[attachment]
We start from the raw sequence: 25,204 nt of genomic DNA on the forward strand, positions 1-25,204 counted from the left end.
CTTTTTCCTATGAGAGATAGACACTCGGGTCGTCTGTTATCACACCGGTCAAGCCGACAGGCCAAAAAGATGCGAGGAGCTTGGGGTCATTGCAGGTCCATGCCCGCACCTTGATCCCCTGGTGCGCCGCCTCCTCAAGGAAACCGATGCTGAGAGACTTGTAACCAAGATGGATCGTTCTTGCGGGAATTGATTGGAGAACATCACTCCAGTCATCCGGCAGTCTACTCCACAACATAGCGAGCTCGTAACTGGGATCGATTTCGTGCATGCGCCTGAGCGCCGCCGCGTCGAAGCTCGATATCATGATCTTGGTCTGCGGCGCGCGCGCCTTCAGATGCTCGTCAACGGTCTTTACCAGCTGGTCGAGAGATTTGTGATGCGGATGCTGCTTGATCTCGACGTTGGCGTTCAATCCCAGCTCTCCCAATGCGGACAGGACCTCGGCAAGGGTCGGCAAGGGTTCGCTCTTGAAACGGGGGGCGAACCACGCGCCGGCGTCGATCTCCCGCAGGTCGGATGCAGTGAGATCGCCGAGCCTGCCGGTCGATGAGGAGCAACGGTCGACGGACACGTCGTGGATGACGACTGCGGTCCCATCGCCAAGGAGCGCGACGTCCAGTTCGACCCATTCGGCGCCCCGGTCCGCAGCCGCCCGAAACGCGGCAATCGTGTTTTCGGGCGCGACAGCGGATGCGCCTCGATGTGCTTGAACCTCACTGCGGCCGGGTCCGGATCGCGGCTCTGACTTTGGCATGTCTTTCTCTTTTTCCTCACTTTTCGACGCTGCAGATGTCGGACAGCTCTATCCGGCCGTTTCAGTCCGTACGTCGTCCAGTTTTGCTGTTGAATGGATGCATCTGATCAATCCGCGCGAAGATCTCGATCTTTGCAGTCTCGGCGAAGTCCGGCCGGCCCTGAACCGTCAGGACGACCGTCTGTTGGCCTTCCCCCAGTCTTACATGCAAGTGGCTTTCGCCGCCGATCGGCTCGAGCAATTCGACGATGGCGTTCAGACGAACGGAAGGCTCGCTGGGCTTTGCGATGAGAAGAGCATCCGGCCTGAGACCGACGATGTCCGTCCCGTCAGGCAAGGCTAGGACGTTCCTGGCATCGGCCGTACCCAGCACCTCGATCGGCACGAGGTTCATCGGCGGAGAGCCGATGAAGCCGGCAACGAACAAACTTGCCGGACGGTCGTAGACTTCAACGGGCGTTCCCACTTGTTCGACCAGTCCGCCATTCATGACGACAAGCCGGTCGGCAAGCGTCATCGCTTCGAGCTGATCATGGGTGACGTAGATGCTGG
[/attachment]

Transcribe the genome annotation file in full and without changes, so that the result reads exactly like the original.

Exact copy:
We start from the raw sequence: 25,204 nt of genomic DNA on the forward strand, positions 1-25,204 counted from the left end.
CTTTTTCCTATGAGAGATAGACACTCGGGTCGTCTGTTATCACACCGGTCAAGCCGACAGGCCAAAAAGATGCGAGGAGCTTGGGGTCATTGCAGGTCCATGCCCGCACCTTGATCCCCTGGTGCGCCGCCTCCTCAAGGAAACCGATGCTGAGAGACTTGTAACCAAGATGGATCGTTCTTGCGGGAATTGATTGGAGAACATCACTCCAGTCATCCGGCAGTCTACTCCACAACATAGCGAGCTCGTAACTGGGATCGATTTCGTGCATGCGCCTGAGCGCCGCCGCGTCGAAGCTCGATATCATGATCTTGGTCTGCGGCGCGCGCGCCTTCAGATGCTCGTCAACGGTCTTTACCAGCTGGTCGAGAGATTTGTGATGCGGATGCTGCTTGATCTCGACGTTGGCGTTCAATCCCAGCTCTCCCAATGCGGACAGGACCTCGGCAAGGGTCGGCAAGGGTTCGCTCTTGAAACGGGGGGCGAACCACGCGCCGGCGTCGATCTCCCGCAGGTCGGATGCAGTGAGATCGCCGAGCCTGCCGGTCGATGAGGAGCAACGGTCGACGGACACGTCGTGGATGACGACTGCGGTCCCATCGCCAAGGAGCGCGACGTCCAGTTCGACCCATTCGGCGCCCCGGTCCGCAGCCGCCCGAAACGCGGCAATCGTGTTTTCGGGCGCGACAGCGGATGCGCCTCGATGTGCTTGAACCTCACTGCGGCCGGGTCCGGATCGCGGCTCTGACTTTGGCATGTCTTTCTCTTTTTCCTCACTTTTCGACGCTGCAGATGTCGGACAGCTCTATCCGGCCGTTTCAGTCCGTACGTCGTCCAGTTTTGCTGTTGAATGGATGCATCTGATCAATCCGCGCGAAGATCTCGATCTTTGCAGTCTCGGCGAAGTCCGGCCGGCCCTGAACCGTCAGGACGACCGTCTGTTGGCCTTCCCCCAGTCTTACATGCAAGTGGCTTTCGCCGCCGATCGGCTCGAGCAATTCGACGATGGCGTTCAGACGAACGGAAGGCTCGCTGGGCTTTGCGATGAGAAGAGCATCCGGCCTGAGACCGACGATGTCCGTCCCGTCAGGCAAGGCTAGGACGTTCCTGGCATCGGCCGTACCCAGCACCTCGATCGGCACGAGGTTCATCGGCGGAGAGCCGATGAAGCCGGCAACGAACAAACTTGCCGGACGGTCGTAGACTTCAACGGGCGTTCCCACTTGTTCGACCAGTCCGCCATTCATGACGACAAGCCGGTCGGCAAGCGTCATCGCTTCGAGCTGATCATGGGTGACGTAGATGCTGG